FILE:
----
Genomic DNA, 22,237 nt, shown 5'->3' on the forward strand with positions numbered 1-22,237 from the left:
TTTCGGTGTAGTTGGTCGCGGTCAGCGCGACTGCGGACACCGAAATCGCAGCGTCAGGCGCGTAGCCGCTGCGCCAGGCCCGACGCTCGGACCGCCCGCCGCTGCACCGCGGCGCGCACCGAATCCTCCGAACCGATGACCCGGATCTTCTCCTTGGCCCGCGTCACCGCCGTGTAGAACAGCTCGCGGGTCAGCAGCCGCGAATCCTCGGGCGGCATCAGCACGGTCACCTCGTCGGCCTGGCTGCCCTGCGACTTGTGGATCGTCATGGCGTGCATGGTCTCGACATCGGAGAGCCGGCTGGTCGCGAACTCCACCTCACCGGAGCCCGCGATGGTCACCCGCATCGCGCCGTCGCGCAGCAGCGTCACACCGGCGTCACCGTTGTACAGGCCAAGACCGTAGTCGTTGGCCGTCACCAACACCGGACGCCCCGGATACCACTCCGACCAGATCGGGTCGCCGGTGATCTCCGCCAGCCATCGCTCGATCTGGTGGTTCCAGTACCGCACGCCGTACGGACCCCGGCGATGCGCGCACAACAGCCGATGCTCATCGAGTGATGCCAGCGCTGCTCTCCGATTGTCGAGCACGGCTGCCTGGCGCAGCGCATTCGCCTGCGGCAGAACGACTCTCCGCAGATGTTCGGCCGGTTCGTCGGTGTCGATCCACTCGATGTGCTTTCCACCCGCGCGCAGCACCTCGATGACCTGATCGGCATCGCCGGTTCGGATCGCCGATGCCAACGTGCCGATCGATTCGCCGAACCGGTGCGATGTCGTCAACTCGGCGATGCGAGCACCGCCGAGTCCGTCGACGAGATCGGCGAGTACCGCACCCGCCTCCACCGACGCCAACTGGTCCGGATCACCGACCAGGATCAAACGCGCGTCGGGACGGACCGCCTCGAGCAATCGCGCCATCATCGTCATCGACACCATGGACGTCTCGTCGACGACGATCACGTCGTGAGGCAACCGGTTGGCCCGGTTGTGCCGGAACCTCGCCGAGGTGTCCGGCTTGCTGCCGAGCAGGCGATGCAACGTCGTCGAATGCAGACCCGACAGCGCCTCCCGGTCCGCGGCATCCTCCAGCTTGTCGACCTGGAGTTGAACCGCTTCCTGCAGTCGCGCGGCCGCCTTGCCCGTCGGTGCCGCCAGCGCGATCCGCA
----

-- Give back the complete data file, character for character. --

Genomic DNA, 22,237 nt, shown 5'->3' on the forward strand with positions numbered 1-22,237 from the left:
TTTCGGTGTAGTTGGTCGCGGTCAGCGCGACTGCGGACACCGAAATCGCAGCGTCAGGCGCGTAGCCGCTGCGCCAGGCCCGACGCTCGGACCGCCCGCCGCTGCACCGCGGCGCGCACCGAATCCTCCGAACCGATGACCCGGATCTTCTCCTTGGCCCGCGTCACCGCCGTGTAGAACAGCTCGCGGGTCAGCAGCCGCGAATCCTCGGGCGGCATCAGCACGGTCACCTCGTCGGCCTGGCTGCCCTGCGACTTGTGGATCGTCATGGCGTGCATGGTCTCGACATCGGAGAGCCGGCTGGTCGCGAACTCCACCTCACCGGAGCCCGCGATGGTCACCCGCATCGCGCCGTCGCGCAGCAGCGTCACACCGGCGTCACCGTTGTACAGGCCAAGACCGTAGTCGTTGGCCGTCACCAACACCGGACGCCCCGGATACCACTCCGACCAGATCGGGTCGCCGGTGATCTCCGCCAGCCATCGCTCGATCTGGTGGTTCCAGTACCGCACGCCGTACGGACCCCGGCGATGCGCGCACAACAGCCGATGCTCATCGAGTGATGCCAGCGCTGCTCTCCGATTGTCGAGCACGGCTGCCTGGCGCAGCGCATTCGCCTGCGGCAGAACGACTCTCCGCAGATGTTCGGCCGGTTCGTCGGTGTCGATCCACTCGATGTGCTTTCCACCCGCGCGCAGCACCTCGATGACCTGATCGGCATCGCCGGTTCGGATCGCCGATGCCAACGTGCCGATCGATTCGCCGAACCGGTGCGATGTCGTCAACTCGGCGATGCGAGCACCGCCGAGTCCGTCGACGAGATCGGCGAGTACCGCACCCGCCTCCACCGACGCCAACTGGTCCGGATCACCGACCAGGATCAAACGCGCGTCGGGACGGACCGCCTCGAGCAATCGCGCCATCATCGTCATCGACACCATGGACGTCTCGTCGACGACGATCACGTCGTGAGGCAACCGGTTGGCCCGGTTGTGCCGGAACCTCGCCGAGGTGTCCGGCTTGCTGCCGAGCAGGCGATGCAACGTCGTCGAATGCAGACCCGACAGCGCCTCCCGGTCCGCGGCATCCTCCAGCTTGTCGACCTGGAGTTGAACCGCTTCCTGCAGTCGCGCGGCCGCCTTGCCCGTCGGTGCCGCCAGCGCGATCCGCA